Biting the bullet
Political Economist Richard H.K. Vietor, Baker Foundation Professor of Business Administration at the Harvard Business School visited Lisbon in May as a speaker at the conference ‘Portugal: Where to now?’ at the Gulbenkian Foundation. He also addressed members of the American Club of Lisbon and the American Chamber of Commerce in Portugal. In the first of a two-part article Essential Business examines his take on Portugal’s economic crisis and the troika intervention. In Part II the economist looks at what Portugal still needs to do.
Richard Vietor is full of admiration and praise when he talks of how Portugal faced its greatest economic crisis since the early 1980s head on and, in many cases, went above and beyond what was demanded in terms of structural, fiscal and financial reforms by the IMF-led troika which effectively took over the country’s financial governance from 2011.
Vietor says that Portugal “bit the bullet” and did better than Spain, Ireland and Greece in tackling its mounting debts head on, in a move that shed the spotlight on a small southern European country which by 2017 became, thanks to tourism, investment and media attention, one of the most popular countries in Europe. But what led to the crisis and how did Portugal dig itself out of bankruptcy?
High labour costs – Low productivity
Richard Vietor says several factors caused the crisis in Portugal, but the trigger was joining monetary union with a long period with no difference between Portugal’s bond spread and that of Germany.
In 2001, China joined the WTO resulting in Europe’s tariffs going down for China and Portugal having to directly compete, in a number of sectors in which it did business, with China.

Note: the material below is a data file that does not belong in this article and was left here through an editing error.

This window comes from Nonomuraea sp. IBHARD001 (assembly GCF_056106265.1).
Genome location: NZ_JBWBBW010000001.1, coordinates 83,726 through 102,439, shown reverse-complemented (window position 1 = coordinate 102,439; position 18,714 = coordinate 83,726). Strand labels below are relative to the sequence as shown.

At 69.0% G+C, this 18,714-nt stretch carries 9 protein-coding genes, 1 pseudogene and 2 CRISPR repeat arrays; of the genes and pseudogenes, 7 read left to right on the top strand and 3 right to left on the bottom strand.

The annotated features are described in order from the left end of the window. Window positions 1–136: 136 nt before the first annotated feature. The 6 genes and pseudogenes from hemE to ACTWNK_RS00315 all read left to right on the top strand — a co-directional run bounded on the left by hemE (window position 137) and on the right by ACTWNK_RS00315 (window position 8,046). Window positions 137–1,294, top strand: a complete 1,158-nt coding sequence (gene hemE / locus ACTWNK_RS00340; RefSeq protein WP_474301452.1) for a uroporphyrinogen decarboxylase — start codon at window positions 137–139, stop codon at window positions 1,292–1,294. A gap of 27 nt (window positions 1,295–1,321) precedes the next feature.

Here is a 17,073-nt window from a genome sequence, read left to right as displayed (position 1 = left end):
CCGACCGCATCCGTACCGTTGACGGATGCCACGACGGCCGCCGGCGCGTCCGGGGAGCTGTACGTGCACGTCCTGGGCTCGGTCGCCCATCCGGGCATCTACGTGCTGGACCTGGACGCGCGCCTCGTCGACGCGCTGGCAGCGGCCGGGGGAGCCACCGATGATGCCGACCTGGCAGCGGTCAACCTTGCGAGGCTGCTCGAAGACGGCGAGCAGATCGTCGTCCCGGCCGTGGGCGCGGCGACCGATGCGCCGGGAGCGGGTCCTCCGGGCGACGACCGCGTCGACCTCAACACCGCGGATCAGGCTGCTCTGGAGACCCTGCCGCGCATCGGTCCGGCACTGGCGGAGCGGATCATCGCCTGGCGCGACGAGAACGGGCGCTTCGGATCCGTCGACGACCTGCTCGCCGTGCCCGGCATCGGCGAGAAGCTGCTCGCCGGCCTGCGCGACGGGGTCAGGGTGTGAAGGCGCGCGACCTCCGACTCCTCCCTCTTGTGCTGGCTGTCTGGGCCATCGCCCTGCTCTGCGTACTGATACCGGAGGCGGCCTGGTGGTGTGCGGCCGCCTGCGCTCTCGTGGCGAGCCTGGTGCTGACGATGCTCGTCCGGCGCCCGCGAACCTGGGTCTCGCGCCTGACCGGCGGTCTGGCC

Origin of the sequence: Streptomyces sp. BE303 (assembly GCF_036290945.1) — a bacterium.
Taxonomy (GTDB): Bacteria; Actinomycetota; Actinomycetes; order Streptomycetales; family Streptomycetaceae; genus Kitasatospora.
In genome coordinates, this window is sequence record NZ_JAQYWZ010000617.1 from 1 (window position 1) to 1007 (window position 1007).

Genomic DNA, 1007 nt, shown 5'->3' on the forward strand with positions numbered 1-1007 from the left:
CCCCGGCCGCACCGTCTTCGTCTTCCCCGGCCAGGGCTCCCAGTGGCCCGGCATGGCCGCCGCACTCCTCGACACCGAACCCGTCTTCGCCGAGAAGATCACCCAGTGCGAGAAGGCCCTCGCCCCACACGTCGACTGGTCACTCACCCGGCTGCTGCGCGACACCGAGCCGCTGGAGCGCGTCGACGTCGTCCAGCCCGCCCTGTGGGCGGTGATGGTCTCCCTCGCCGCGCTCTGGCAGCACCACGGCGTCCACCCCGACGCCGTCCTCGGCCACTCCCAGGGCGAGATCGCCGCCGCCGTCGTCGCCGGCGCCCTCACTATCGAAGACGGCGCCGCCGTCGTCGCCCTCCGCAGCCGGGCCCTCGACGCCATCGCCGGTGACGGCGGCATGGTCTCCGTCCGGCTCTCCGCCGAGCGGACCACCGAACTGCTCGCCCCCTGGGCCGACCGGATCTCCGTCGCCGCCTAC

By 2004, 10 Eastern European countries joined the EU, so Portugal now had to compete with Poland, the Czech Republic among others. This tough competition was the backdrop and framework for Portugal’s later problems.
Portugal’s productivity was low compared to Belgium and Holland and some Eastern European countries. This not to mention unit labour costs (wage growth minus productivity growth) which continued to rise.
“If you have continued wage growth — and Portugal still does — and don’t have much productivity growth (and Portugal still doesn’t), that leads to rising labour costs which makes the country uncompetitive,” he explained.
Lack of savings
Richard Vietor says the Portuguese have “the American disease.” By that he means the Portuguese like to consume, but they don’t like to save. Whether this is because average wages are generally so low in Portugal and taxes are so high that people don’t have spare cash to save; or whether it is because bank interest rates on savings are so low they don’t feel it is worth it, the university professor didn’t say.
What he did say was that in April this year household savings were just 4% compared to 6% in the US which is generally considered very low.
“The US citizens are the worst savers on planet earth” he said, “but you outdo us! If you don’t save but invest, the money has to come from somewhere and that money came from borrowing overseas on the international money markets” he said.
Borrowing allowed Portugal to invest and service its debts during the housing boom until 2011, while the balance of payments (trade) deficit which had generally stood at around US$10Bn in 1995 – and is still US$10Bn today — soared during the crisis.
“From 1995 until the crisis, as Portugal bought more Chinese and East European products and sold less domestic-made goods and exported less, the deficit got sharply worse, reaching US$35Bn. A huge deficit for a very small country,” Vietor said.
This led to a significant current account deficit of US$32Bn which meant that Portugal was borrowing heavily – US$32Bn in one of the worst years and between US$23Bn and US$25bn in other years.